DLNR News Release: LĀWA‘I STREAM FLOWS PROTECTED FOR INSTREAM USESPosted on Mar 18, 2021 in Latest Department News, Newsroom
(HONOLULU) – Ensuring continual mauka to makai streamflows in Lāwa‘i Stream on Kaua‘i was made possible by the establishment of an interim instream flow standard (IIFS) by the Commission on Water Resource Management on Tuesday. The IIFS permits the protection of valuable instream uses.
Historically, Lāwa‘i Ditch diverted streamflow by McBryde Sugar at the 580-foot elevation for sugar production in the Koloa region. Following the closure of McBryde Sugar, McBryde Resources operated the diversion and ditch to support the Lāwa‘i Agricultural Park and non-potable water needs of the Kukui‘ula development.
Lāwa‘i Stream is located on the southern coast of Kaua‘i and supports habitat for native aquatic fish, and many aesthetic, recreational, and educational uses. The stream also sustains an important estuary and nearshore environment relied upon for traditional fishing.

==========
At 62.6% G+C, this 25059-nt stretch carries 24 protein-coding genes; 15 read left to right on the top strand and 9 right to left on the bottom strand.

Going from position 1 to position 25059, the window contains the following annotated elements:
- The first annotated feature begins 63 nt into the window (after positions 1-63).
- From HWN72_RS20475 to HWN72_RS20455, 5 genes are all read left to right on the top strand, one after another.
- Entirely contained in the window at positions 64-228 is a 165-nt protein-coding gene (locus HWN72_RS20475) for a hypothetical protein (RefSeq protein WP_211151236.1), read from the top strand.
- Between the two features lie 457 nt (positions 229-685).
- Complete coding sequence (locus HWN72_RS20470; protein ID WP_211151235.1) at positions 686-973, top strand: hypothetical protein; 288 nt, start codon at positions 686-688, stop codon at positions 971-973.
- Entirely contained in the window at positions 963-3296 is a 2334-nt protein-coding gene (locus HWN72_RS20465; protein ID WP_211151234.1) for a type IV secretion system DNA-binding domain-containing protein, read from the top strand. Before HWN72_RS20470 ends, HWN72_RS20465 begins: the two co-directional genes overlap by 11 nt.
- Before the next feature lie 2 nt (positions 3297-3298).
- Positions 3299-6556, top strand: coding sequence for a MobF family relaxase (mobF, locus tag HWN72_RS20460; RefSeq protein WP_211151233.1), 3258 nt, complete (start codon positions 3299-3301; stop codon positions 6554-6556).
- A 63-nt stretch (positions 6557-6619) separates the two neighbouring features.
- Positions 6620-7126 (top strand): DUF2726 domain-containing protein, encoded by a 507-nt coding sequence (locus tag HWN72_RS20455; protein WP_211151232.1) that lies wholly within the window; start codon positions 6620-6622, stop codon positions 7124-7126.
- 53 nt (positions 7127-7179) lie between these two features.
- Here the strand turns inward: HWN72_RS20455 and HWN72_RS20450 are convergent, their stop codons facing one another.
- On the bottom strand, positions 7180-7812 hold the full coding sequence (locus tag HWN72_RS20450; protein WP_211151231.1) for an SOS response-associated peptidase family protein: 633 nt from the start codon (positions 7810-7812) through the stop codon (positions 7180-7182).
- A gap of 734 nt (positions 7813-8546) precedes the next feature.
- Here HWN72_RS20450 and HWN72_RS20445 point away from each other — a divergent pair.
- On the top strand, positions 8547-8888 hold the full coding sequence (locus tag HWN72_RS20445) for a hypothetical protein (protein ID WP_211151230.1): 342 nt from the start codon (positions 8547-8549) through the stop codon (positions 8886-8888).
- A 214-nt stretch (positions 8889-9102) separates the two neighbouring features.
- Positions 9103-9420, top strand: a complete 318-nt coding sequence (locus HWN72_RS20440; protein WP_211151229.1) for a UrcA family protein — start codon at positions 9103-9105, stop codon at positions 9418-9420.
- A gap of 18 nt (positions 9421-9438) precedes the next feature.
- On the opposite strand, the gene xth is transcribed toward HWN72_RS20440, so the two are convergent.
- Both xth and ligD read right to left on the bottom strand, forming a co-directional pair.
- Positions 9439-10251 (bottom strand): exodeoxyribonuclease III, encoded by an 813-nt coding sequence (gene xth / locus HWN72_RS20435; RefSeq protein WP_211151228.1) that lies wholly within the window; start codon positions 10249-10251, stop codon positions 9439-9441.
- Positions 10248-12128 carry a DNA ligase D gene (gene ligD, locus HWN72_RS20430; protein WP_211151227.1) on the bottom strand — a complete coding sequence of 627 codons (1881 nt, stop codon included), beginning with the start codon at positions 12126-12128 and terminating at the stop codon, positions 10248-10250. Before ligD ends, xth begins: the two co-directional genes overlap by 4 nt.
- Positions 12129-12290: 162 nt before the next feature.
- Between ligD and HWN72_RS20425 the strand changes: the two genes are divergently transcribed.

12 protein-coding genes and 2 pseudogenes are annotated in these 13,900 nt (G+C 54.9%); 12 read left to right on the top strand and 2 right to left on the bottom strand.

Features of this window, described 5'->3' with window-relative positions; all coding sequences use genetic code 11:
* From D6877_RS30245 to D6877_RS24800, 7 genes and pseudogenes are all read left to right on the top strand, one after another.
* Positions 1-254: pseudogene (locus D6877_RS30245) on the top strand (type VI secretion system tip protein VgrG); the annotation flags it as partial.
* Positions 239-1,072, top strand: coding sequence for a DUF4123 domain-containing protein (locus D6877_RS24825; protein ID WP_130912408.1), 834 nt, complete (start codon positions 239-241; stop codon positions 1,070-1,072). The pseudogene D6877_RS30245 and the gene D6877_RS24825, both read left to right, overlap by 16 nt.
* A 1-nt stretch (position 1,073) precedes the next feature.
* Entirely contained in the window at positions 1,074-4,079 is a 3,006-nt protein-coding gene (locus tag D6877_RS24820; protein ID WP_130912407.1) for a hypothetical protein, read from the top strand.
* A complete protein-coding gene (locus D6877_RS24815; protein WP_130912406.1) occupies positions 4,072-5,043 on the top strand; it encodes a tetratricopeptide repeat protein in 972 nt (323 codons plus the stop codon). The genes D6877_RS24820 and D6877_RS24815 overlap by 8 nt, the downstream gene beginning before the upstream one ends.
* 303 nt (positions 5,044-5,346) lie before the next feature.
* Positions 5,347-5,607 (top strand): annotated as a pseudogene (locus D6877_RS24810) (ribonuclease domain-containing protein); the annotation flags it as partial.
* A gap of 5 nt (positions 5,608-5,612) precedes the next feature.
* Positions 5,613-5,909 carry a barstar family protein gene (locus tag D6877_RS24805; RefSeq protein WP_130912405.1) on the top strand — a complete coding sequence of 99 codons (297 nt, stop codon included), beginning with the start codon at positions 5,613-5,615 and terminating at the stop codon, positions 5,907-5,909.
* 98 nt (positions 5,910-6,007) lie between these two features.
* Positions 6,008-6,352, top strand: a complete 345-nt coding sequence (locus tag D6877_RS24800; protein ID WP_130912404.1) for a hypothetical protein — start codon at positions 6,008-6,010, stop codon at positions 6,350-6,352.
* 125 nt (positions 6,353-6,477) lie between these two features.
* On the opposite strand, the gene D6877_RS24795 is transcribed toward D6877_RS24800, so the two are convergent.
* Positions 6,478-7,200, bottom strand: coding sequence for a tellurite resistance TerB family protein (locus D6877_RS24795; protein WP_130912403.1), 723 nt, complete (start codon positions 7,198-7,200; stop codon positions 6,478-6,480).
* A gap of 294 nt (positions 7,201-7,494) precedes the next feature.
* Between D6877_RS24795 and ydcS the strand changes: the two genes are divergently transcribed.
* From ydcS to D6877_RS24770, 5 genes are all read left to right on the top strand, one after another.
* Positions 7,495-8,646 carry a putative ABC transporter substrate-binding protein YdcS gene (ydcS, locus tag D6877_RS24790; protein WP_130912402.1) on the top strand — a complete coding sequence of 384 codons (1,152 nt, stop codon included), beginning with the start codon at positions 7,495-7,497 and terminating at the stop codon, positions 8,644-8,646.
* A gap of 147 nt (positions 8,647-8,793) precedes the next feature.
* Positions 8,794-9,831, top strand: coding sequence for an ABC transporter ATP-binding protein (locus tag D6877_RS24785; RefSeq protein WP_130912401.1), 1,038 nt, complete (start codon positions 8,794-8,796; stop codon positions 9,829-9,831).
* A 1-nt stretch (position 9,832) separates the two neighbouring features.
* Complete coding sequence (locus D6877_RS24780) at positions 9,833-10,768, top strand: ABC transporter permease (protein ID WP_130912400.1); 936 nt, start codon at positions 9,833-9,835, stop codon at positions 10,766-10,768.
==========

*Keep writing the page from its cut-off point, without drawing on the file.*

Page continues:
The IIFS of 2.41 cubic feet per second (or 1.56 million gallons per day) plus high flows completely protects the stream’s baseflow, supports increased flushing of sediments that will improve fish habitat, and ensures sufficient water remains available off-stream for reasonable and beneficial agricultural uses dependent on Lawai Ditch. This decision is the result of more than four years of work by Commission staff, including collaboration with community members, organizations, and McBryde Resources. During drought conditions, McBryde Resources will need to rely more on groundwater to support its non-potable water needs.
After unanimous approval of the Lāwa‘i IIFS by the Commission, Chair Suzanne Case said,
“I really want to thank the staff, the users, and community members for all the tremendous work that went into this. It’s wonderful to have an updated and meaningful instream flow standard that is carefully tailored to address a lot of different types of concerns.”
Water Deputy Kaleo Manuel added, “It’s so important to re-establish relationships between communities and water. The interim IIFS does just that by restoring continuous streamflow and reconnecting mauka to makai resources with the communities that rely on them. “
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